OH Worker Fails to Prove Partial Amputations Led to Permanent Total Loss of Hand

The Ohio Court of Appeals recently determined that a worker who had several fingers partially amputated could not receive benefits for the loss of his whole hand. Instead they agreed he was entitled to benefits for loss of part of his hand. Their reasoning was that his fingers had not been fully amputated, only partially, so he lost the use of part of his hand.

Broc Root worked for RS Means Inc. in Canton, Ohio. He caught his hand in a brake pad on March 19, 2012 and had his left middle and ring fingers partially amputated, as well as his left pinkie finger which was amputated at the distal phalanx (fingertip).

He filed for total loss of the use of his left hand with the Industrial Commission of Ohio, which was granted for 175 months by a district hearing officer. Ohio workers’ comp regulation states that an employee’s award can be increased to the equivalent of a total loss of hand when two or more fingers have been amputated and if the injury greatly impacts the worker’s employment. After his employer appealed on the grounds that such an award was “premature” and he could still improve his function, that award was overturned. He argued that he could no longer work as a machine operator because of this injury and should receive a greater award. He did not have medical reports to back up this claim.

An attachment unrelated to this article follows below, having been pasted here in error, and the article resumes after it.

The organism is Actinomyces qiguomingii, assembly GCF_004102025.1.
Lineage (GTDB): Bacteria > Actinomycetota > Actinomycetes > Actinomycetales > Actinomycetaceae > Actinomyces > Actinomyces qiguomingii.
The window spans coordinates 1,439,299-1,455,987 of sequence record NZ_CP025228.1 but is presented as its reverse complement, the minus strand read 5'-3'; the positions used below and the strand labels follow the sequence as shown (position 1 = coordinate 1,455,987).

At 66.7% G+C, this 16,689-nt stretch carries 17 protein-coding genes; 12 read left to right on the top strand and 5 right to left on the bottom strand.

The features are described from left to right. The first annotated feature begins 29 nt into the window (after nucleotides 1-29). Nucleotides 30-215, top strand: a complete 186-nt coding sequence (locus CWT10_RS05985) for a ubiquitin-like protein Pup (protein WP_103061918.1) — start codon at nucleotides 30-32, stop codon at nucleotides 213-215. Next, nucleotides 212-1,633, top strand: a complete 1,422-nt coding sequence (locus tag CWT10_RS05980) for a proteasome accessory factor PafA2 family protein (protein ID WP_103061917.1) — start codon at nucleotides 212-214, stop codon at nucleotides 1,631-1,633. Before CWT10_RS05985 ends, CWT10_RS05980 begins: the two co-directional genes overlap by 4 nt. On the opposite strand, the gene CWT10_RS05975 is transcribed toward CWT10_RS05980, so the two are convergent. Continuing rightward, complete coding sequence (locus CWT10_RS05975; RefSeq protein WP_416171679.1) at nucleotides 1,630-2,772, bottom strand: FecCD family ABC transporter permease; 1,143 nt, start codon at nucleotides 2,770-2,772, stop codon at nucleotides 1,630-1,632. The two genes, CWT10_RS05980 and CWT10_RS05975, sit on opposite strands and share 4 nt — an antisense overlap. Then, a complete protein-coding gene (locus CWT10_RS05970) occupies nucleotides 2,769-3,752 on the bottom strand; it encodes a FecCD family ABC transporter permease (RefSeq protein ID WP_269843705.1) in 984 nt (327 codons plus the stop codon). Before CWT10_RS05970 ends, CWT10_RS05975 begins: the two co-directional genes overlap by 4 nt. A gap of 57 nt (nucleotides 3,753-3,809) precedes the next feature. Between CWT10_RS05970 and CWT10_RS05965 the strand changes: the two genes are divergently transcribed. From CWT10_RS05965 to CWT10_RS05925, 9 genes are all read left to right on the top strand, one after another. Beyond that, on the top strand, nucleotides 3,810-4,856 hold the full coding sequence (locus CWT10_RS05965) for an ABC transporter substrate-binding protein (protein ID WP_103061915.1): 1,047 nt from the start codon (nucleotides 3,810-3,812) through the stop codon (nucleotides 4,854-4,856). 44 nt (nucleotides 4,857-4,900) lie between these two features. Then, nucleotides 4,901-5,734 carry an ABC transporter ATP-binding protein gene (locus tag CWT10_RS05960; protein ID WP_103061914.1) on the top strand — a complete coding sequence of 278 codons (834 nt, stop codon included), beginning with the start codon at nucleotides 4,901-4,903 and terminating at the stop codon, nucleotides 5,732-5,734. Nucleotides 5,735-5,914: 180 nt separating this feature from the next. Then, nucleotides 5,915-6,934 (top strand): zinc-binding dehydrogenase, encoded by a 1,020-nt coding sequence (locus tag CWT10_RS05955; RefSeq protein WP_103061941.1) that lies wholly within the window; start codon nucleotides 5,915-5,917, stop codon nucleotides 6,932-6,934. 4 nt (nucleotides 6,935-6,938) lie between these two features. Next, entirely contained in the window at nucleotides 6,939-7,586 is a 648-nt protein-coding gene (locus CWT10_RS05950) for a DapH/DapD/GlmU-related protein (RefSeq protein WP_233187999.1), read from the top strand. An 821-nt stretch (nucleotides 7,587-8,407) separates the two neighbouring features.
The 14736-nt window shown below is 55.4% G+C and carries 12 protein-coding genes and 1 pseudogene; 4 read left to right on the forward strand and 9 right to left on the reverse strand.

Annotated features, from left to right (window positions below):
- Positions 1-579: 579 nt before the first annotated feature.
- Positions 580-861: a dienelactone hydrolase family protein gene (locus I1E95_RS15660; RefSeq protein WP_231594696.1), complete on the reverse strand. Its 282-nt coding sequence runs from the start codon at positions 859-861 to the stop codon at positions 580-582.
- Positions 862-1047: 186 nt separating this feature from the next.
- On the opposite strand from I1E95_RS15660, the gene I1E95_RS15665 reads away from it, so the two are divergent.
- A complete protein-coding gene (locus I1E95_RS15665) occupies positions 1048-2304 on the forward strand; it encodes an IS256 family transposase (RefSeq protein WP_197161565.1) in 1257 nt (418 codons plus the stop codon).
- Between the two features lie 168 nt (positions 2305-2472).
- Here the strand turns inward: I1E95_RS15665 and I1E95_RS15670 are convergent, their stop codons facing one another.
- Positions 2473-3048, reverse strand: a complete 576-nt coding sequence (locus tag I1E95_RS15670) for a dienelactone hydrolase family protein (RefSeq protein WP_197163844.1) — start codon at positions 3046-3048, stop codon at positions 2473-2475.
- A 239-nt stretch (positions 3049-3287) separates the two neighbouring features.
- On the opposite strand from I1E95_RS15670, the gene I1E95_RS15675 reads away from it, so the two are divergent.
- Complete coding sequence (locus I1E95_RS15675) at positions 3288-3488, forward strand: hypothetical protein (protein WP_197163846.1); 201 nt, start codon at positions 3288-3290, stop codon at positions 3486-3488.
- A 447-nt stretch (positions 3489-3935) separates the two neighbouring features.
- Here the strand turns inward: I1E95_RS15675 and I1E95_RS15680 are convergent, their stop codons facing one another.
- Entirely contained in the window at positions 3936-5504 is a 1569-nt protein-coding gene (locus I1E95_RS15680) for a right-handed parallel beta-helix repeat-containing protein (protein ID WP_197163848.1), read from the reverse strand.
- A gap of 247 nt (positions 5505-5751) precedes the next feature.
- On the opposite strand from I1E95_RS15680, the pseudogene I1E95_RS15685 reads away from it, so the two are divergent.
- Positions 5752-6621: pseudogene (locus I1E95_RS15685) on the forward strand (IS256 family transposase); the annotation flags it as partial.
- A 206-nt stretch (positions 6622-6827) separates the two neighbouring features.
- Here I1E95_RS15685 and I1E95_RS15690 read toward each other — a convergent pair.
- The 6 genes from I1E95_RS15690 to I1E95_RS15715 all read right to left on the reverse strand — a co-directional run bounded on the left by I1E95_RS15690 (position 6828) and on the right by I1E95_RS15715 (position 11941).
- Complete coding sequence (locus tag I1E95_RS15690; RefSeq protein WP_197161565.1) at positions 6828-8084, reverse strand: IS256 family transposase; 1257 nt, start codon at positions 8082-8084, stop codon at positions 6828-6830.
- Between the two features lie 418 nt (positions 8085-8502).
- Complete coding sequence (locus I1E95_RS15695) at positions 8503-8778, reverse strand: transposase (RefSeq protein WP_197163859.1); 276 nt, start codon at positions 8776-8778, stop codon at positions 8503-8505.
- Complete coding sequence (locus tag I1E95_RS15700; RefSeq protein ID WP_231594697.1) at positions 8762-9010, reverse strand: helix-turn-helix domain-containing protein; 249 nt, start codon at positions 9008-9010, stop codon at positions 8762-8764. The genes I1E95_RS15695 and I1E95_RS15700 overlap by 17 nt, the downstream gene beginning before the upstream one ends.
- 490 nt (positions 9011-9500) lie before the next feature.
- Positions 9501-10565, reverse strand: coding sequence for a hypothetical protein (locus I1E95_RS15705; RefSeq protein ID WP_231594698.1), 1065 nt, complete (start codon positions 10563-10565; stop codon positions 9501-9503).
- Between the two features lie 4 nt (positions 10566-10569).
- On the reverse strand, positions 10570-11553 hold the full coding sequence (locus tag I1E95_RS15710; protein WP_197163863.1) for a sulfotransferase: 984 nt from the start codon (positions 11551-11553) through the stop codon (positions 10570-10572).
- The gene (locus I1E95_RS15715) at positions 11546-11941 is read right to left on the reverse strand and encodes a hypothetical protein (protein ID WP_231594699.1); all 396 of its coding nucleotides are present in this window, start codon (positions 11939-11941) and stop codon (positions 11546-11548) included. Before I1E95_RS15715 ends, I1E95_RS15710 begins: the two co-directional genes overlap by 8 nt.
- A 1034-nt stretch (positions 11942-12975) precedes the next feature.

An independent medical evaluation by Dr. Robert Kleinman found that though he suffered some nerve damage in his left hand and has damage to three fingers, his thumb and index fingers were still functional and he could pick items up with his hand using those fingers. His claim was only three months old and Dr. Kleinman’s opinion was that he had not yet reached maximum medical improvement and might benefit from therapy to regain some function in his hand, he had not suffered a total permanent loss of his hand. The injured worker did not successfully satisfy his burden of proof according to the Court of Appeals.

Read the case here

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